A, b, c, d = .map{|x| x + o}

I am doing some calculations, which often includes adding some offset to
a few values, i.e. moving a line segment (x1, y1, x2, y2).
Storing the values in an array makes not really sense, I don’t want to
write coord[0][1] instead of y1.

So I have a few statements like

a, b, c, d = a + o, b + o, c + o, d + o

I can replace that with

a, b, c, d = [a, b, c, d].map{|x| x + o}

which is slower, but “cleaner” in my opinion.
Is there another solution?

Stefan S. wrote in post #1126646:

I am doing some calculations, which often includes adding some offset to
a few values, i.e. moving a line segment (x1, y1, x2, y2).
Storing the values in an array makes not really sense, I don’t want to
write coord[0][1] instead of y1.

So I have a few statements like

a, b, c, d = a + o, b + o, c + o, d + o

I can replace that with

a, b, c, d = [a, b, c, d].map{|x| x + o}

which is slower, but “cleaner” in my opinion.
Is there another solution?

I think there’s nothing wrong with writing

a += o
b += o
c += o
d += o

as an alternative to the first statement, it lines up vertically and
it’s clear on a row-by-row basis what is happening to each variable; it
depends entirely on your tastes.

Anything you do to write it more succinctly will almost certainly be
slower.

If ruby were more of a lisp, I could imagine that something like this
could be optimised in the compiler:

(a, b, c, d).map!{|x| x + o }

but it’s not, and it isn’t.

Edit: here’s a hacky hack, playing with this idea:
https://gist.github.com/phluid61/7347383

Considering the slower approachs they could lead you to a code like this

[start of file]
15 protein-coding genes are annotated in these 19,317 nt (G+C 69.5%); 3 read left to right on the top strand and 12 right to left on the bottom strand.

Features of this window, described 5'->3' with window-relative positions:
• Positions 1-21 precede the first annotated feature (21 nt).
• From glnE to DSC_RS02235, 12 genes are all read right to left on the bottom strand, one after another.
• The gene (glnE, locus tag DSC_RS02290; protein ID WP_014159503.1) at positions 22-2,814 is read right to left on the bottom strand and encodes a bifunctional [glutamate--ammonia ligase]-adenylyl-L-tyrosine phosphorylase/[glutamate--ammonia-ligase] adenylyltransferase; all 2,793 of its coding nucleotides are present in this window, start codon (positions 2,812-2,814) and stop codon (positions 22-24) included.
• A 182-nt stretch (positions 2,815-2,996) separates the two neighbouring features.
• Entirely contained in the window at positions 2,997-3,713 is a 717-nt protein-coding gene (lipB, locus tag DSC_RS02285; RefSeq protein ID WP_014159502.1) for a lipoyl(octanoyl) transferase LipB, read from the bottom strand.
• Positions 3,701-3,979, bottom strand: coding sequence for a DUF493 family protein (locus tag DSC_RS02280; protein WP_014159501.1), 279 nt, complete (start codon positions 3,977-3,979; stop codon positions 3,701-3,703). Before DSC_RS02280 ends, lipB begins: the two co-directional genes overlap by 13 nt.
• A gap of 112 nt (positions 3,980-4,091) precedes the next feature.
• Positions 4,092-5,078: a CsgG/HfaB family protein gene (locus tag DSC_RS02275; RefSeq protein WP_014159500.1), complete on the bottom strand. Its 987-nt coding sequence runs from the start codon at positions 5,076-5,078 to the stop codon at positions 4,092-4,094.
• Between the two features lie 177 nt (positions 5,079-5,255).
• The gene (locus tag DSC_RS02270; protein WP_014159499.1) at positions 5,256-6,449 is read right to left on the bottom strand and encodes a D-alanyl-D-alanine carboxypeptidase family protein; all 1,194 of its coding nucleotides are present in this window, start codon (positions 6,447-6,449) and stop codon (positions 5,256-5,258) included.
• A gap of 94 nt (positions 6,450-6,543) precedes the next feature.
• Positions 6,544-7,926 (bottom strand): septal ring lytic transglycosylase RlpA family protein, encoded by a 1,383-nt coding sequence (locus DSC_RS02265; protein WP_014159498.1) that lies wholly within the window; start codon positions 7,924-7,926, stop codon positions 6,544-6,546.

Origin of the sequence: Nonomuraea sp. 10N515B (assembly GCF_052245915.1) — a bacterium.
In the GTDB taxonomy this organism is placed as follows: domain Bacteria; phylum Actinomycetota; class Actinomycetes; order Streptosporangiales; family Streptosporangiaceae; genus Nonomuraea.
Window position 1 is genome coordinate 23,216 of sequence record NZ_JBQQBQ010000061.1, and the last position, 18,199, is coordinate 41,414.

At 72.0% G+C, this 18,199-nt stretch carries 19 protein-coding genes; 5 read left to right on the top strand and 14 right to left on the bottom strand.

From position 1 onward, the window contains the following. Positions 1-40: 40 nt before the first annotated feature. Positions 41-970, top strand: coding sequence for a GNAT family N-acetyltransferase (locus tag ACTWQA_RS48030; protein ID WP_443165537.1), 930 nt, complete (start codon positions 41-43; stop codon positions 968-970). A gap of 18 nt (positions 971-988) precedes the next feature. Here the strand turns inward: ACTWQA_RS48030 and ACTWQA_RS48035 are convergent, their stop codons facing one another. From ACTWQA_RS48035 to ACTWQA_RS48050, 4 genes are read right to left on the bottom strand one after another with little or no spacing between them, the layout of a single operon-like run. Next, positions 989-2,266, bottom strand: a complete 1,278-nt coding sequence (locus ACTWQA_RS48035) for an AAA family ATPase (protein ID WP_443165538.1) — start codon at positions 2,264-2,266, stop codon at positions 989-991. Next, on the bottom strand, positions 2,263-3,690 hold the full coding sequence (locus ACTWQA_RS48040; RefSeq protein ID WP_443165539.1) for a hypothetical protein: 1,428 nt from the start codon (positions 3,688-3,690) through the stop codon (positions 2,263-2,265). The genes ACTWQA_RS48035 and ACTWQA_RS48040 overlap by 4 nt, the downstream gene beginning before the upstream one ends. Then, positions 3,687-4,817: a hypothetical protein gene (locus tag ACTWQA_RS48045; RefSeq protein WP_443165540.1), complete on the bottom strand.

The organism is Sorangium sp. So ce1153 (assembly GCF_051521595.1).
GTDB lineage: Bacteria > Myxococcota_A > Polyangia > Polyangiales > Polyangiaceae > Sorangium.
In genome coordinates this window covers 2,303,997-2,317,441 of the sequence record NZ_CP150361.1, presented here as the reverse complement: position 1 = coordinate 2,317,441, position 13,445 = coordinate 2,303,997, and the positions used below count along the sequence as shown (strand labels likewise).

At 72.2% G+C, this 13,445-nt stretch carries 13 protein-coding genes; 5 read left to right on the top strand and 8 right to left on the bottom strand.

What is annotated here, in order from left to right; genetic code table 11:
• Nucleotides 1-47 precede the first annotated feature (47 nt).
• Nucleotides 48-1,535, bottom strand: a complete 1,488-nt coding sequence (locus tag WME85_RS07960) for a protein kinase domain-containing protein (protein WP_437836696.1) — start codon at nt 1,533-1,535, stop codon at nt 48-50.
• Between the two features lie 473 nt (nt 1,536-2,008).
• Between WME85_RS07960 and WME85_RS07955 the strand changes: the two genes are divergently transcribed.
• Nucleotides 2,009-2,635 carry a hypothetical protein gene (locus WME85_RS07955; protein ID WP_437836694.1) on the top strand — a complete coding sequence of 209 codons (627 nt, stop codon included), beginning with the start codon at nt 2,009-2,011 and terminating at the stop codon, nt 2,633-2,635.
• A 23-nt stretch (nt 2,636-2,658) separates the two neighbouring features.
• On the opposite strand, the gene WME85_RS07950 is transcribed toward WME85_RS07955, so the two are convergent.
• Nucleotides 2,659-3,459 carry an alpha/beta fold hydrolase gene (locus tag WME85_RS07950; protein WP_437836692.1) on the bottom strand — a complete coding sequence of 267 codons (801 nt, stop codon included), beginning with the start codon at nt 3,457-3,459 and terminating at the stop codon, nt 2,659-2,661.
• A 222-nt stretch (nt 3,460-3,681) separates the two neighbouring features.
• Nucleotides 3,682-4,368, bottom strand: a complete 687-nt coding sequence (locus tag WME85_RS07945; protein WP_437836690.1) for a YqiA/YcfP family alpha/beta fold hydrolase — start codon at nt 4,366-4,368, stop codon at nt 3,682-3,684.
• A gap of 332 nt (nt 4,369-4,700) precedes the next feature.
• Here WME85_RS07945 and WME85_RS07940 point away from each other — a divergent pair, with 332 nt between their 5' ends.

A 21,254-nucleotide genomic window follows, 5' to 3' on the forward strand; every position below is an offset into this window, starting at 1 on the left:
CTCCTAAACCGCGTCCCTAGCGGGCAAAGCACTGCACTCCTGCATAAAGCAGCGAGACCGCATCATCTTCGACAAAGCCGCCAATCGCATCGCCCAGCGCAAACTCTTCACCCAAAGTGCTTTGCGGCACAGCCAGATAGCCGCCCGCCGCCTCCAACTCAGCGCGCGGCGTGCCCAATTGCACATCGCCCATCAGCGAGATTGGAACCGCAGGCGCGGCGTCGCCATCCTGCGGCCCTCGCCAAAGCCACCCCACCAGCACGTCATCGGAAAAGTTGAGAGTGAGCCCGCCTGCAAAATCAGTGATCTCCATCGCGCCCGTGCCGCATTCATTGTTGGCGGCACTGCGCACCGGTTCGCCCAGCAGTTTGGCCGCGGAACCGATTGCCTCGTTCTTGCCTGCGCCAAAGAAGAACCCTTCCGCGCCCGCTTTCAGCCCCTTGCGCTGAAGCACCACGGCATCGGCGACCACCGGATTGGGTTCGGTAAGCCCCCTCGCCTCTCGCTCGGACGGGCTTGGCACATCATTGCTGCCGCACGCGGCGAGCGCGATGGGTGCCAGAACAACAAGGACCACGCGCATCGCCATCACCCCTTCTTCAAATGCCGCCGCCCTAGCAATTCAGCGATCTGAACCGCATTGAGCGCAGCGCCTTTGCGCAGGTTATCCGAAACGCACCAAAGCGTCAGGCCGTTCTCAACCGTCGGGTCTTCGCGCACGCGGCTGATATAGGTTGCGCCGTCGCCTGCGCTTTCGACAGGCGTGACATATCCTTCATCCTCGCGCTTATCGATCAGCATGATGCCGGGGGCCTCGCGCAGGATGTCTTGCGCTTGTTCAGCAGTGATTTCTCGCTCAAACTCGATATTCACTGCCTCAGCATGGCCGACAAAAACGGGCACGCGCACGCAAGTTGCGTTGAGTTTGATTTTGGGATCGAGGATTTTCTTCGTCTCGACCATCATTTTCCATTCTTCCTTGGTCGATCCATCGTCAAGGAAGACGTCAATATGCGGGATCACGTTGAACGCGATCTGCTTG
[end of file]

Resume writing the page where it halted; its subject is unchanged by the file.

class Point
def initialize(x,y)
@x, @y = x, y
end

def self.
new(x,y)
end

def +(offset)
@x += offset
@y += offset
end
end

p1 = Point[10,20]
p2 = Point[30,40]

[p1, p2].each { |p| p += 1}

Or you can go futher writing a class called PointCollection …

And have something like …

pc = PointCollection.new(p1, p2)

pc.increment_all_by(1)

And you can go on… to infinite and beyond…

But, I think your first example is just right (since you use it with
only 4 variables (not 100)).

Abinoam Jr.

On Thu, Nov 7, 2013 at 2:56 AM, Abinoam Jr. [email protected] wrote:

Considering the slower approachs they could lead you to a code like this …

I agree to the approach to create a specific class for coordinates.

 @x += offset
 @y += offset

end

That’s a bad implementation. To start with this method should return
a Point. Then, modifying in place does not fit well with how Ruby
handles operators. And handling of argument types is also not in line
with what Ruby does. I blogged about this a while ago:
http://blog.rubybestpractices.com/posts/rklemme/019-Complete_Numeric_Class.html

I’d rather have a method “move” which does the transformation:

def move(delta)
@x += delta
@y += delta
self
end

end

You can achieve the same by

Point = Struct.new :x, :y

(apart from operator + of course).

Kind regards

robert

def move(delta)
@x += delta
@y += delta
self
end

+1 to Robert K. (and to the blog post)

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